Kids Lego table: Case study in Automation for Design


I had to upgrade the Lego table I made when my kids were much smaller. It needed to be higher and include storage options. Since I’m short on time, I used several existing automation tools to both teach my daughter the power of programming and explore our decision space. The goals were to stay low-cost and make the table as functional as possible in the shortest time possible.

Lauren and I had fun drawing the new design in SketchUp. I then went to the Arlington TechShop and build the frame easily enough from a set of 2x4s. In order to be low-cost and quick, we decided to use the IKEA TROFAST storage bins. We were inspired from lots of designs online such as this one:


However, the table I designed was much bigger and build with simple right angles and a nice dado angle bracket to hold the legs on.


The hard part was figuring out the right arrangement to place the bins underneath the table. Since my background is in optimization I was thinking about setting up two-dimensional knapsack problem but decided to do brute-force enumeration since the state-space was really small. I built two scripts: one in Python to numerate the state space and sort the results and one in JavaScript, or Extendscript, to automate Adobe Illustrator to give me a good way to visually considered the options. (Extendscript just looks like an old, ES3, version of Javascript to me.)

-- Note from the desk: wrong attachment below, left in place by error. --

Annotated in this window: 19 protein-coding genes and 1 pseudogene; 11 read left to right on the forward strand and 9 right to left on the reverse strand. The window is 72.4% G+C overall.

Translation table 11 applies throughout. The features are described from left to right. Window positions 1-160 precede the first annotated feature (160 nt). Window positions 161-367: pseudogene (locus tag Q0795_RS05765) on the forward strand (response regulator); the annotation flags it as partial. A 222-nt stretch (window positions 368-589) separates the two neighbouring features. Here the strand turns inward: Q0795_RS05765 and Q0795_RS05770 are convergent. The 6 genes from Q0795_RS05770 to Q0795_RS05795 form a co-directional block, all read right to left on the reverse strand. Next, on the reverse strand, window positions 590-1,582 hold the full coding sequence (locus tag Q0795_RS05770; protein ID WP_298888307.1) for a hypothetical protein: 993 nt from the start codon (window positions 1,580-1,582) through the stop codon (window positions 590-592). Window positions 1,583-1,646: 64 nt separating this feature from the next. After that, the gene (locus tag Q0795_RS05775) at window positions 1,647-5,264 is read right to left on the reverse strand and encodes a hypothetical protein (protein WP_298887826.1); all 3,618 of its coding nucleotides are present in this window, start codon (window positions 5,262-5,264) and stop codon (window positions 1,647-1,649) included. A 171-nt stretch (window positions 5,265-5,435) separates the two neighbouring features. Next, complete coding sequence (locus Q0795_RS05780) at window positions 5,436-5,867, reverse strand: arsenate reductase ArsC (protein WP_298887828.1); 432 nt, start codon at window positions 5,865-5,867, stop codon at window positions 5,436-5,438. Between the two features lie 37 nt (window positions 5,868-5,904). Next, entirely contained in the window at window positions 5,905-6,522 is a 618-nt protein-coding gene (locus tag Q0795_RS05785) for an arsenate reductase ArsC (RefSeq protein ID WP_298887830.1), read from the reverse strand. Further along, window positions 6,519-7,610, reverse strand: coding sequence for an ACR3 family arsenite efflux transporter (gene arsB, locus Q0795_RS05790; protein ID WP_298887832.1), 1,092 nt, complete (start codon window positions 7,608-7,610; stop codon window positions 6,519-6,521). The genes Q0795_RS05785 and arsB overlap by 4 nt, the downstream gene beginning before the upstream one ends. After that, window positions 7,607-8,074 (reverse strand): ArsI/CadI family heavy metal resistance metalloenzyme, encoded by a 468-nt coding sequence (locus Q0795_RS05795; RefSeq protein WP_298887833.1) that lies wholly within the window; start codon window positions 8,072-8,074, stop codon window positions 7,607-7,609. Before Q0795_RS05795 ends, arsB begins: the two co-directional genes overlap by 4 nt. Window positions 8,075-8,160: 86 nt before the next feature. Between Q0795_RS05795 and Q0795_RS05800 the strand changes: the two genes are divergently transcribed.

So what are the options?

There are two TROFAST bins I found online. One costs \$3 and the other \$2. Sweet. You can see their dimensions below.


They both are the same height, so we just need to determine how to make the row work. We could arrange each TROFAST bin on the short or long dimension so we have 4 different options for the two bins:

Small Side Long Side
Orange 20 30
Green 30 42

First, Lauren made a set of scale drawings of the designs she liked, which allowed us to think about options. Her top left drawing, ended up being our final design.

lauren designs

I liked her designs, but it got me thinking what would all feasible designs look like and we decided to tackle this since she is learning JavaScript.


If we ignore the depth and height, we then have only three options $[20,30,42]$ with the null option of $0$ length. With these lengths we can find the maximum number of bins if the max length is $112.4 \text{cm}$. Projects like this always have me wondering how to best combine automation with intuition. I’m skeptical of technology and aware that it can be a distraction and inhibit intuition. It would have been fun to cut out the options at scale or just to make sketches and we ended up doing those as well. Because I’m a recreational programmer, it was fairly straightforward to enumerate and explore feasible options and fun to show my daughter some programming concepts.

$$ \left\lfloor
\right\rfloor = 5 $$

So there are $4^5$ or $1,024$ total options from a Cartesian product. A brute force enumeration would be $O(n^3)$, but fortunately we have $\text{itertools.product}$ in python, so we can get all our possible options easily in one command:

itertools.product([0,20,30,42], repeat=5)